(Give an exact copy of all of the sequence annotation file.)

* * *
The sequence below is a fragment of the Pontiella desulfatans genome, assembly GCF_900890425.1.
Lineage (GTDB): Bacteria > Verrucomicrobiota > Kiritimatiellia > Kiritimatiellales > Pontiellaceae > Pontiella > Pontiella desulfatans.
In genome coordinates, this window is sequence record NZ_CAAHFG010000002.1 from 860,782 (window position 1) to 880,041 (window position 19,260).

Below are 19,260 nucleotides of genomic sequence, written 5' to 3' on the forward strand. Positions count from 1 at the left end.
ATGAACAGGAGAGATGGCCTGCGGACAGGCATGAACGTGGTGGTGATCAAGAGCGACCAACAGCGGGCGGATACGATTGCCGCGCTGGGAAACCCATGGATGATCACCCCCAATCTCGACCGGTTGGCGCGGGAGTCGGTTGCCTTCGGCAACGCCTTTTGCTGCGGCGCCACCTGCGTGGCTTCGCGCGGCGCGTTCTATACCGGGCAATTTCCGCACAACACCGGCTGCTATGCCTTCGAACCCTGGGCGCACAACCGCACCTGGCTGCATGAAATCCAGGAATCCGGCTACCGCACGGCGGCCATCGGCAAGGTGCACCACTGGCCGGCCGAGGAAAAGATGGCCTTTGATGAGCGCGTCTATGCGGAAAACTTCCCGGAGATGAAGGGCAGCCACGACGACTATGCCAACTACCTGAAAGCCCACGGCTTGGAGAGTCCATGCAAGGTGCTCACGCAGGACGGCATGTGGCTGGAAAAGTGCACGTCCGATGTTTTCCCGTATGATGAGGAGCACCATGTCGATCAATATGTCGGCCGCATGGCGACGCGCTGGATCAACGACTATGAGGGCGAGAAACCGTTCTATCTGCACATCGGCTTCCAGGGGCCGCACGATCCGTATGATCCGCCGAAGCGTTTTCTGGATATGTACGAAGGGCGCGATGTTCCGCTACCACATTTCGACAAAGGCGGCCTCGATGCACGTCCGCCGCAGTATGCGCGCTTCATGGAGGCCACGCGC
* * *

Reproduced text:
The sequence below is a fragment of the Pontiella desulfatans genome, assembly GCF_900890425.1.
Lineage (GTDB): Bacteria > Verrucomicrobiota > Kiritimatiellia > Kiritimatiellales > Pontiellaceae > Pontiella > Pontiella desulfatans.
In genome coordinates, this window is sequence record NZ_CAAHFG010000002.1 from 860,782 (window position 1) to 880,041 (window position 19,260).

Below are 19,260 nucleotides of genomic sequence, written 5' to 3' on the forward strand. Positions count from 1 at the left end.
ATGAACAGGAGAGATGGCCTGCGGACAGGCATGAACGTGGTGGTGATCAAGAGCGACCAACAGCGGGCGGATACGATTGCCGCGCTGGGAAACCCATGGATGATCACCCCCAATCTCGACCGGTTGGCGCGGGAGTCGGTTGCCTTCGGCAACGCCTTTTGCTGCGGCGCCACCTGCGTGGCTTCGCGCGGCGCGTTCTATACCGGGCAATTTCCGCACAACACCGGCTGCTATGCCTTCGAACCCTGGGCGCACAACCGCACCTGGCTGCATGAAATCCAGGAATCCGGCTACCGCACGGCGGCCATCGGCAAGGTGCACCACTGGCCGGCCGAGGAAAAGATGGCCTTTGATGAGCGCGTCTATGCGGAAAACTTCCCGGAGATGAAGGGCAGCCACGACGACTATGCCAACTACCTGAAAGCCCACGGCTTGGAGAGTCCATGCAAGGTGCTCACGCAGGACGGCATGTGGCTGGAAAAGTGCACGTCCGATGTTTTCCCGTATGATGAGGAGCACCATGTCGATCAATATGTCGGCCGCATGGCGACGCGCTGGATCAACGACTATGAGGGCGAGAAACCGTTCTATCTGCACATCGGCTTCCAGGGGCCGCACGATCCGTATGATCCGCCGAAGCGTTTTCTGGATATGTACGAAGGGCGCGATGTTCCGCTACCACATTTCGACAAAGGCGGCCTCGATGCACGTCCGCCGCAGTATGCGCGCTTCATGGAGGCCACGCGC